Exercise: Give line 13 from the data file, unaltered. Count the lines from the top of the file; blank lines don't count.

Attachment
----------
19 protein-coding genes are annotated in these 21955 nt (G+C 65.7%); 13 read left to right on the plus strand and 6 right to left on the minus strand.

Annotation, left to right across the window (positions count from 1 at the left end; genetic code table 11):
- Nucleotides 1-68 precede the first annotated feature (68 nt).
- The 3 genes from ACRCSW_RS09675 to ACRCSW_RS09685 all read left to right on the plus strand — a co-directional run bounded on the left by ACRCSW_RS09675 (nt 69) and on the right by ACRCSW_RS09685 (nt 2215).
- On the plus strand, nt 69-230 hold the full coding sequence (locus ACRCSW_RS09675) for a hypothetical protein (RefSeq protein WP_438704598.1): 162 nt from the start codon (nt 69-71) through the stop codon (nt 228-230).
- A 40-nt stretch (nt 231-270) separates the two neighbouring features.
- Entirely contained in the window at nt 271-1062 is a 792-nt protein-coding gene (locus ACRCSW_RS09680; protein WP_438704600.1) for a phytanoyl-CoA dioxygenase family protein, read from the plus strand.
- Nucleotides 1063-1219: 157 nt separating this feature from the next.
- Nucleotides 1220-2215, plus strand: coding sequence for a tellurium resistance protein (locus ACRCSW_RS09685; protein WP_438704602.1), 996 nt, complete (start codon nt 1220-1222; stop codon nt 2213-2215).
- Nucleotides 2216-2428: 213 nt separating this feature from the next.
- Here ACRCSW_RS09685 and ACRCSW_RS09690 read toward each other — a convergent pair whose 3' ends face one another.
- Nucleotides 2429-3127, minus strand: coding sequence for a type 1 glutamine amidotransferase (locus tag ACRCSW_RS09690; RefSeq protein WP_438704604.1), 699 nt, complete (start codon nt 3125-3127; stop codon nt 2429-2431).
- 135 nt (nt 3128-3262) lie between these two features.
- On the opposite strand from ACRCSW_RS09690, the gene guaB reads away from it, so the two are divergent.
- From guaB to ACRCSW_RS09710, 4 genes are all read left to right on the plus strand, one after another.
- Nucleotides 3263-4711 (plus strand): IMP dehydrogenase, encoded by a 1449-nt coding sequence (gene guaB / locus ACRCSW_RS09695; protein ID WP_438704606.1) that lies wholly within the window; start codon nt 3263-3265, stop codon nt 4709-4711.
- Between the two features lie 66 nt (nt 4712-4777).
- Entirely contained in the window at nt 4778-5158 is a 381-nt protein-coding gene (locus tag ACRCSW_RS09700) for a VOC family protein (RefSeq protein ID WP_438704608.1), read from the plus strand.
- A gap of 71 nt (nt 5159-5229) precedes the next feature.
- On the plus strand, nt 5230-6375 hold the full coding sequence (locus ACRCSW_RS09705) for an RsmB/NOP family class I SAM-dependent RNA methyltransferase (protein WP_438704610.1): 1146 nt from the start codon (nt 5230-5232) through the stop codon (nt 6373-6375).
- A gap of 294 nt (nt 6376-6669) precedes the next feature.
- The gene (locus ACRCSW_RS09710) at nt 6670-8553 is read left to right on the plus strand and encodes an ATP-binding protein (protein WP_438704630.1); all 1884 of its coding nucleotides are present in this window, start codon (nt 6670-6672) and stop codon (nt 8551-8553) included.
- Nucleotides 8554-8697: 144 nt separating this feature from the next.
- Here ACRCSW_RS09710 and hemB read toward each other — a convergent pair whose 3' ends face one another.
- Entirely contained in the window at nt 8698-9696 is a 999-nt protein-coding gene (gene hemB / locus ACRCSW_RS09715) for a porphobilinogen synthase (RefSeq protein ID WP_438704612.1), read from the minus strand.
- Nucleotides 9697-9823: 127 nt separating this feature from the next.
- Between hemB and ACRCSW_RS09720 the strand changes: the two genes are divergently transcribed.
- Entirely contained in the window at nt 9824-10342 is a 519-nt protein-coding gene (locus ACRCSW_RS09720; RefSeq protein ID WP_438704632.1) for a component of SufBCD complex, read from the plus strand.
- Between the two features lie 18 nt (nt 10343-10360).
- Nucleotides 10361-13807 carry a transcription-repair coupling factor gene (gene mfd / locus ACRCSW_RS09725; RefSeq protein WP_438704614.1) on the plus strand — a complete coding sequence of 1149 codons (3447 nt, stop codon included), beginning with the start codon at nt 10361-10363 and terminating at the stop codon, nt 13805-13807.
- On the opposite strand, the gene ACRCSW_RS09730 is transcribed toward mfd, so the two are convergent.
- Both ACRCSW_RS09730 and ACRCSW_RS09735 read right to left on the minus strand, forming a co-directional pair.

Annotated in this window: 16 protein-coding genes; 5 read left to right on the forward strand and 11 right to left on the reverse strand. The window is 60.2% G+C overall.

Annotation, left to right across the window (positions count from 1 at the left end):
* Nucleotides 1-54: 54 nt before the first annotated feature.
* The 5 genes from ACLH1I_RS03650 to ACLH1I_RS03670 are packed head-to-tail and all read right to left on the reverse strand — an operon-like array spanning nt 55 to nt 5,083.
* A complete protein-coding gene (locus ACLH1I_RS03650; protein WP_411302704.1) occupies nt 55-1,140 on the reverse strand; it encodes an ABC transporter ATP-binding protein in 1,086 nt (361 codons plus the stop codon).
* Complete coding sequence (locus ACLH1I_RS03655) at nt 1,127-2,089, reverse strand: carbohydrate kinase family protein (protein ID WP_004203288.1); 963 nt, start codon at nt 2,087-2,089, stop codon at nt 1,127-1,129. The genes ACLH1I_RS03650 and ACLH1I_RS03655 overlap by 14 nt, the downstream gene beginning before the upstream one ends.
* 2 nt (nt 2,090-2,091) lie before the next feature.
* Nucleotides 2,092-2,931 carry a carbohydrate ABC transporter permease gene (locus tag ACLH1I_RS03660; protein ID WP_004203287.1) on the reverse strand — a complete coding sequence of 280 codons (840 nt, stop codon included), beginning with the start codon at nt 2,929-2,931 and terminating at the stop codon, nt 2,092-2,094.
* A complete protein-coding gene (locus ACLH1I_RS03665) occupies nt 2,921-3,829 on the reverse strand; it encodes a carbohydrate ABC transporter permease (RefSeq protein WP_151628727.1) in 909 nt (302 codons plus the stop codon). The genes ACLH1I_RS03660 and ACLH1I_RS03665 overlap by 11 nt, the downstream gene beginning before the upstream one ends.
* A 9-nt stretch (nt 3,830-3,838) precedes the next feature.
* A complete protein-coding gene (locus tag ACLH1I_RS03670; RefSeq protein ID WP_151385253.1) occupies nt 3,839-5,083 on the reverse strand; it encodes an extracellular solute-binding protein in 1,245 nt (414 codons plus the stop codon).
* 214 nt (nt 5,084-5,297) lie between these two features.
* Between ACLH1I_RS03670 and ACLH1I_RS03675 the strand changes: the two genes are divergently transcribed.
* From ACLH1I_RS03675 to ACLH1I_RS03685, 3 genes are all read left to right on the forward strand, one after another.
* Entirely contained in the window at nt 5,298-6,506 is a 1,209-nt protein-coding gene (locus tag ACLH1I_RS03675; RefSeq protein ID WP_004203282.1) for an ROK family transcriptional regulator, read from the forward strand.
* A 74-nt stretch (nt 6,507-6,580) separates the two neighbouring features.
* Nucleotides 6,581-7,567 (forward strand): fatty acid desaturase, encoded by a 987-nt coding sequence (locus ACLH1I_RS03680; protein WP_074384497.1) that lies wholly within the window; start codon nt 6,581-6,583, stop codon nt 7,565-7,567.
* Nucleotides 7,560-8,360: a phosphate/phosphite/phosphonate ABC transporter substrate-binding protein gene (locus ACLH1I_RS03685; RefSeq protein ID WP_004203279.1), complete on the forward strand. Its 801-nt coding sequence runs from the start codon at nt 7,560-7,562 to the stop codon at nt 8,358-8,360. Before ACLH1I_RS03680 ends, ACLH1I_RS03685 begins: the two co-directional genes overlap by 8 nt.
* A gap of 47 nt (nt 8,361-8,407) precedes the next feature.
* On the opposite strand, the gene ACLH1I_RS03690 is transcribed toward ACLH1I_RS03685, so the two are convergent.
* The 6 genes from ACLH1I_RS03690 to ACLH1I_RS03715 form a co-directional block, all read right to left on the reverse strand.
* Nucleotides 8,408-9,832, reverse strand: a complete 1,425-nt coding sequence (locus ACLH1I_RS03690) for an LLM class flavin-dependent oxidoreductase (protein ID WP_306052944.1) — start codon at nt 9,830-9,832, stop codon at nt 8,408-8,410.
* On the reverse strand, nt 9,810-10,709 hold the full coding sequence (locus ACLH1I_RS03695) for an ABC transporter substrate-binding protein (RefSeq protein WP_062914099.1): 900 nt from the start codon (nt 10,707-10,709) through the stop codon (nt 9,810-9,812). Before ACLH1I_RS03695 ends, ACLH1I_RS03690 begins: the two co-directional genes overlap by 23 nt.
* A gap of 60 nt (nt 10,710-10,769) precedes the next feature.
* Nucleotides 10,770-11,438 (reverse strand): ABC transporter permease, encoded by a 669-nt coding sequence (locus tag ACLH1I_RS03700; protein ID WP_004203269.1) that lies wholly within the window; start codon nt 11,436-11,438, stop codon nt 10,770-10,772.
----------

- 135 nt (nt 3128-3262) lie between these two features.